If you’re considering retiring in the near future, an annuity calculator will help calculate your assets and help find where you sit financially.
3. North Fort Myers
Just north of Naples, along the shores of the wonderous Gulf of Mexico, also in the southern part of the state, lies the number three spot on our list. North Fort Myers is home to 36,609 people, as of the 2010 census, making it the largest town on this list. If you’re looking for a welcoming community filled with people your age and plenty of things to do, look no further. Forty-three percent of people who call North Fort Myers home are of retirement age, and 66 percent of them are over the age of 45.
With an average air temperature of 75, and median home prices hovering around $84,500, it’s a great place to look into retiring.
In the number two spot on our list of best places in Florida to retire is Naples. In the Southernmost section of Florida, Naples hugs the western coast of the Sunshine State, and residents enjoy easy access to the stunning Gulf of Mexico and all it’s glory. In fact, the Travel Channel rated it 2005′s best beach in America, and it consistently appears in best beaches of Florida lists by various publications and newscasts. Though the town is larger than some on this list, its modest population of 21,600 makes for a lovely place to retire where everyone will know your name.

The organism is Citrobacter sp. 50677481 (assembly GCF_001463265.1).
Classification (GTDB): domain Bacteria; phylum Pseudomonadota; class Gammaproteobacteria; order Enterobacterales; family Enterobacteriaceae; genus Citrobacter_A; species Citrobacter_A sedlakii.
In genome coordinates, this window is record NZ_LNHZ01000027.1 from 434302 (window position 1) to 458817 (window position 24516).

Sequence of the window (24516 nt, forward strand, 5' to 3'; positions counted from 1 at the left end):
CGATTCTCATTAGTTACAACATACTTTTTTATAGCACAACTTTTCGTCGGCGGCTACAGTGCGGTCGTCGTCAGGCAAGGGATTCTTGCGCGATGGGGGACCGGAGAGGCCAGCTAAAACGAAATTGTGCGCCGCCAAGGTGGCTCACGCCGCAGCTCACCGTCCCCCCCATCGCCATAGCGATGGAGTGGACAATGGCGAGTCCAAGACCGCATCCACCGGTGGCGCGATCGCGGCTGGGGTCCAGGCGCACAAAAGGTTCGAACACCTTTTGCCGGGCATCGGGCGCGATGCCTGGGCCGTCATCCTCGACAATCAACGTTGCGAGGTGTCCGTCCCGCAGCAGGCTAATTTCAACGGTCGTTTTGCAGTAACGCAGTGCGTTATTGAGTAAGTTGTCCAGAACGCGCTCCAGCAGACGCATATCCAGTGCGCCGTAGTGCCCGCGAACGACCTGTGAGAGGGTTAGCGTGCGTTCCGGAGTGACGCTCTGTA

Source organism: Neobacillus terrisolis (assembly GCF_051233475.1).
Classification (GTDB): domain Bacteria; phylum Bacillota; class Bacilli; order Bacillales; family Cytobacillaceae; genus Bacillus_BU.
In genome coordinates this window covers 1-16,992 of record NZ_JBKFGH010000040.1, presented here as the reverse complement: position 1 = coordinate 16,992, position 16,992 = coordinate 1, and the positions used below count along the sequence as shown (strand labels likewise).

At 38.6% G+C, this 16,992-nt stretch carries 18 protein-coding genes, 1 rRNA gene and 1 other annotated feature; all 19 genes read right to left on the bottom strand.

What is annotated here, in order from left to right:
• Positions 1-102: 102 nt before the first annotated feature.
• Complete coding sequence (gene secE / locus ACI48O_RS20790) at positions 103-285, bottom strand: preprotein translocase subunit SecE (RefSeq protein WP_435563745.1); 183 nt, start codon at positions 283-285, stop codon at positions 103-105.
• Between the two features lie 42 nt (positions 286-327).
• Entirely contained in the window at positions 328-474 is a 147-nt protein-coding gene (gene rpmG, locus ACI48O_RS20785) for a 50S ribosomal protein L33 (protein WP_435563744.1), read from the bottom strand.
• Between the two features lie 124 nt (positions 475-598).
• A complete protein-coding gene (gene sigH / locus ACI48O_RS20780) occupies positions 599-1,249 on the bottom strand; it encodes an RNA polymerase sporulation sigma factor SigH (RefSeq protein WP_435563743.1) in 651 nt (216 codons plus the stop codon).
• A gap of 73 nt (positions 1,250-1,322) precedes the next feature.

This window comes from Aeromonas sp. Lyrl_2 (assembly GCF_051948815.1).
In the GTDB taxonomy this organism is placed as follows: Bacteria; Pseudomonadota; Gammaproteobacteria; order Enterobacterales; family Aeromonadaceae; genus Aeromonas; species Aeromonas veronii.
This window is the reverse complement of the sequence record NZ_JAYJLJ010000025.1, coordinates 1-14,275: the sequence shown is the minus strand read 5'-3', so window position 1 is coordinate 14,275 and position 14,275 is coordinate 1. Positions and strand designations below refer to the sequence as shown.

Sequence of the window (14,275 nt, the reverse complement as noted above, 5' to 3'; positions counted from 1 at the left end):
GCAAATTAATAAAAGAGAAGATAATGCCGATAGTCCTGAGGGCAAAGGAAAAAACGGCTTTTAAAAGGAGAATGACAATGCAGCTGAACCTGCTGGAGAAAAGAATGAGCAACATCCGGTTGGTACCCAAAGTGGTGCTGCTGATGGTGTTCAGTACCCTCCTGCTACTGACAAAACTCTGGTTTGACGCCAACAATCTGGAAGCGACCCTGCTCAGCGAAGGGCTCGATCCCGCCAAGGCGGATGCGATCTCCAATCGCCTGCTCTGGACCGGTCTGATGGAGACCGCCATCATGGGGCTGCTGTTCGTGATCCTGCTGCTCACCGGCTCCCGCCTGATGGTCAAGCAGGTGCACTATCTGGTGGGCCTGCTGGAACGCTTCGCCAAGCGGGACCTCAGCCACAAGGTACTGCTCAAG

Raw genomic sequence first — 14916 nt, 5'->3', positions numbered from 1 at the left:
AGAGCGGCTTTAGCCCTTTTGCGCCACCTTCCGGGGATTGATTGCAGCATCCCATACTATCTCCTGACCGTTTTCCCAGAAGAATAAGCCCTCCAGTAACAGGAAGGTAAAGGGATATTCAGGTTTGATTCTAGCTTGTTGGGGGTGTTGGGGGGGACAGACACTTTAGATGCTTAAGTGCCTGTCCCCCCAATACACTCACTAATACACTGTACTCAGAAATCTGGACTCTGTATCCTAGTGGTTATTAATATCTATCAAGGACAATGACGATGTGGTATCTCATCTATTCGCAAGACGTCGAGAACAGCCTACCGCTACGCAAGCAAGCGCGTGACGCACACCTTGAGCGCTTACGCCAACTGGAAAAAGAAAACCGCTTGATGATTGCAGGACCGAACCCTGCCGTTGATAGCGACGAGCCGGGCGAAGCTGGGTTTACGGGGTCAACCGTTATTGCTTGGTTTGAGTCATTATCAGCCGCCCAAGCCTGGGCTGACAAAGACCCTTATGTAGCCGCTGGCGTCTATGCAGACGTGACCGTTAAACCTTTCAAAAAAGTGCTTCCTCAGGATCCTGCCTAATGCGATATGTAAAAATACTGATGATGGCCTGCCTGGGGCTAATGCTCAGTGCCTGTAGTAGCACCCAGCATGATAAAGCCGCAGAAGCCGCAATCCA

Where the average daily temperature is 74, the climate certainly leaves nothing to complain about. The median sales price is higher than some on this list too; as of May, 2013, it was $267,473. Nevertheless, any retiree would surely love to join the large population of retired people in Naples — 44 percent of all residents, to be exact.